S&P predicts 9% rebound in Malaysian ringgit by end of 2024

S&P Global Ratings forecast a 9% rebound in the Malaysian ringgit by the end of the year, and said the weak currency doesn’t pose a risk to the sovereign rating.

“We do not see the depreciating ringgit as a risk to the sovereign rating,” said YeeFarn Phua, sovereign analyst at S&P in Singapore. “Malaysia’s external position remains strong, augmented by adequate foreign reserves and consistent current-account surpluses.”

The ringgit slid to the lowest level in 26 years this week as China’s sluggish economy hurts Malaysian exports, and some analysts have said there is a risk the currency will reach a new record low. The currency, which traded at 4.79 per dollar on Thursday, is expected to climb to 4.40 by the end of the year and 4.30 by end-2025, Phua said in an email on Thursday.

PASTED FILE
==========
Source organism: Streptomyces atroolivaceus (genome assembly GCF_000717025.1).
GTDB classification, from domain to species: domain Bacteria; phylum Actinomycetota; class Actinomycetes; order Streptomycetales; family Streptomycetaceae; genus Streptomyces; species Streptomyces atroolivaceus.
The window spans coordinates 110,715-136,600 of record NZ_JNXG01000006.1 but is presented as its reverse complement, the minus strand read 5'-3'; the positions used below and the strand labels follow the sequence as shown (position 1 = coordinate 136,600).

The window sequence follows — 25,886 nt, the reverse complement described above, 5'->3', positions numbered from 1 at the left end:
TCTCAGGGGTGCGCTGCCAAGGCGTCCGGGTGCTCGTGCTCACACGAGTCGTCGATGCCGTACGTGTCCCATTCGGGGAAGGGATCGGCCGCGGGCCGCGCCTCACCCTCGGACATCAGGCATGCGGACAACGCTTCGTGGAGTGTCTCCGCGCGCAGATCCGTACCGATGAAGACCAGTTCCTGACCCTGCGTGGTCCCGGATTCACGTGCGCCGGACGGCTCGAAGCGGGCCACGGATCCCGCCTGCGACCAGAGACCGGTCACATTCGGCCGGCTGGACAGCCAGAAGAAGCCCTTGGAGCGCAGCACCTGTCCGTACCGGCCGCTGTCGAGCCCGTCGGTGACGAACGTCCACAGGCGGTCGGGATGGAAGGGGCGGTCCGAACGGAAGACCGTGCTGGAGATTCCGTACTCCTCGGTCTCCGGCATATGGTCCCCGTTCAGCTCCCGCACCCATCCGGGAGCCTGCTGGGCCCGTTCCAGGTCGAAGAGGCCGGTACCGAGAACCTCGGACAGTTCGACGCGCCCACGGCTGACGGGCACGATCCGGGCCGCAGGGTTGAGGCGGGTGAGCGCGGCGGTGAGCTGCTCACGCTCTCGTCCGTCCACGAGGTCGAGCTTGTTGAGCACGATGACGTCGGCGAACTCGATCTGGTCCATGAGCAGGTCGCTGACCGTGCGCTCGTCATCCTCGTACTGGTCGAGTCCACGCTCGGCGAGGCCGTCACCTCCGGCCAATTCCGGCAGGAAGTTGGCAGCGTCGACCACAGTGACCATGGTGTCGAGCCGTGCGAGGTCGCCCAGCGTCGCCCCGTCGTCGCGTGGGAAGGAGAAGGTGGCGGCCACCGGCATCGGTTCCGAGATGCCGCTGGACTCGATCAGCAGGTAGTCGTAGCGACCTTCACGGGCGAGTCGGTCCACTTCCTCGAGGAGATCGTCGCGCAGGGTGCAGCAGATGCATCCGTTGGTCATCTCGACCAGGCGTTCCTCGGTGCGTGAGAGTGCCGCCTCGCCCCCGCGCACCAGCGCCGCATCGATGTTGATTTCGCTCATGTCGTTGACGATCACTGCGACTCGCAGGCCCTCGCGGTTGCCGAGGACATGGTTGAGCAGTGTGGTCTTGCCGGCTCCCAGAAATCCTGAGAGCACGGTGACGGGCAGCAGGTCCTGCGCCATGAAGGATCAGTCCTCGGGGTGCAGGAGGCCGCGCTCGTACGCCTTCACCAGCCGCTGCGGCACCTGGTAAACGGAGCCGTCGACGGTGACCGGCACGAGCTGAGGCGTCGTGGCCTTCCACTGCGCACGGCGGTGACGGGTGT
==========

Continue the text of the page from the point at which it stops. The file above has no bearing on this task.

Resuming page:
S&P joins Moody’s Investors Service in highlighting the safety of the nation’s credit rating despite the ringgit’s weakness, as almost all the nation’s debt is denominated in the local currency. The government’s foreign debt was about 30 billion ringgit ($6.26 billion) at the end of 2023, just under 3% of the total, S&P estimated.

Malaysia is rated A- at S&P since 2003, signifying its strong ability to pay debt. The credit score, the highest among peers in developing Southeast Asia, has withstood the fallout from the 2008 global financial crisis as well as the turmoil caused by the pandemic. – Bloomberg / pic TMR FILE